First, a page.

Welcome, we're very glad to have you!

Open source Racket projects are scattered all over the place, but here are 
some good ways to find actively maintained and hopefully accessible 
projects that might interest you:

- Watch some talks from recent RacketCons, especially the most recent one 
(which, conveniently, was barely a week and a half ago). A lot of talks are 
on interesting and wildly unusual open source projects, and as a bonus most 
presenters give out their contact information so people can reach out if 
they have questions or might be interested in contributing. You can find 
information on the most recent RacketCon at con.racket-lang.org including 
video and livestream recordings, talk descriptions, and slides for each 
talk. Info for previous RacketCons are available at 
con.racket-lang.org/2016/, con.racket-lang.org/2015/, etc. Alas we don't 
yet have individual prettily-edited videos for each talk at RacketCon 2017; 
they're only viewable via the saved livestream on youtube.
- Search the official package catalog at pkgs.racket-lang.org for packages 
whose descriptions sound interesting and which are hosted on GitHub / 
GitLab / some other platform that makes it easy to contribute. Every 
package includes links to its docs and repostiory, as well as a contact 
email address for whoever maintains it. If you're not looking for a package 
in a particular problem domain your best bet is probably to restrict your 
search to only packages that build, have passing tests, and have docs. 
Decent issue / todo lists in the project repo are a nice bonus.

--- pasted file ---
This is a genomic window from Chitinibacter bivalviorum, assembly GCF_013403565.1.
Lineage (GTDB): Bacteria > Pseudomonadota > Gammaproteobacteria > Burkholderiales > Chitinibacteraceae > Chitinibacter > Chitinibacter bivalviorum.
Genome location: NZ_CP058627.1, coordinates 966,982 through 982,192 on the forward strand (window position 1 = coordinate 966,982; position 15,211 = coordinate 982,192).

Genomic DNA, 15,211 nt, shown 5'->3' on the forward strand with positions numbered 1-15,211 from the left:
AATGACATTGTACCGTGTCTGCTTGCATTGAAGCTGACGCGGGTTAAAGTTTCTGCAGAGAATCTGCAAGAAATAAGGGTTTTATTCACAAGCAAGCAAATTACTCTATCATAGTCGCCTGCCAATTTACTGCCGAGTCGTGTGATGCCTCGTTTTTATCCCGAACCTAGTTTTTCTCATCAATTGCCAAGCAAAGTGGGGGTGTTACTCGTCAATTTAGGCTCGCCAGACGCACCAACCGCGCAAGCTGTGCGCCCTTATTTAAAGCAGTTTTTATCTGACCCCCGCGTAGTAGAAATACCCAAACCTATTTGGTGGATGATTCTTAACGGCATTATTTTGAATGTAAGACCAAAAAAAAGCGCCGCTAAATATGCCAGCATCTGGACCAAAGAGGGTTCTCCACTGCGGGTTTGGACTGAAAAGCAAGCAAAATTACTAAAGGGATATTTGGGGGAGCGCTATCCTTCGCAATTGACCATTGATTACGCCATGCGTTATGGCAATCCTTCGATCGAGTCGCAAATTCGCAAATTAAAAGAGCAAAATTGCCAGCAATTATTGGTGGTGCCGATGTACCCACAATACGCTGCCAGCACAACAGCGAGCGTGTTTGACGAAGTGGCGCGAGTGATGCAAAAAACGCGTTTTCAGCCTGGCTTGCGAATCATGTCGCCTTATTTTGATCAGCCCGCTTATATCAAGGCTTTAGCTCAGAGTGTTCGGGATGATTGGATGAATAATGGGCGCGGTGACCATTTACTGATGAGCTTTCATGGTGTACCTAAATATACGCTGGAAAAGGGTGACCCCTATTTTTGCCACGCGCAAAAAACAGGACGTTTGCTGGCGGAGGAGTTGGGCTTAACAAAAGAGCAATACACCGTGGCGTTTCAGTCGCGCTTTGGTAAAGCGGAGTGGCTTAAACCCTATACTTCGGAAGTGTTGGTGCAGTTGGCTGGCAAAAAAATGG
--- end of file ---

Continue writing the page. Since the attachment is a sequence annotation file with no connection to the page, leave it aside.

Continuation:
- Browse around the front page of the online Racket documentation at 
docs.racket-lang.org. The online docs includes all docs from all 
successfully built user packages at pkgs.racket-lang.org, grouped into top 
level categories. Once you find some docs for a project that's interesting, 
it's (hopefully!) not difficult to find the package containing those docs 
by searching pkgs.racket-lang.org.
- Hop in the Racket IRC (#racket on freenode) or the Racket Slack channel 
(signup at racket-slack.herokuapp.com) and ask around about what people are 
working on. I'm sure many folks will be delighted to talk about their 
projects. And this mailing list isn't a bad place to ask either.
- If you want to try something more ambitious, you can take a peek at the 
Github repos in the "racket" organization (https://github.com/racket). 
These are all (or mostly? not sure) packages in the "main distribution", 
meaning they ship directly with Racket and don't have to be installed by 
users. Contributing to these packages can be a little trickier because 
sometimes they depend on the latest version of Racket's core, meaning 
you'll have to compile Racket's core from source.

Also, all throughout this month Github and DigitalOcean are hosting an 
online event called Hacktoberfest. By signing up 
at https://hacktoberfest.digitalocean.com/ you'll get a free tshirt mailed 
to you if you submit four or more pull requests to any public repositories 
on Github before October ends. It doesn't matter how large each pull 
request is and a pull request to your own repo counts. And speaking from 
experience, they're very comfortable shirts.


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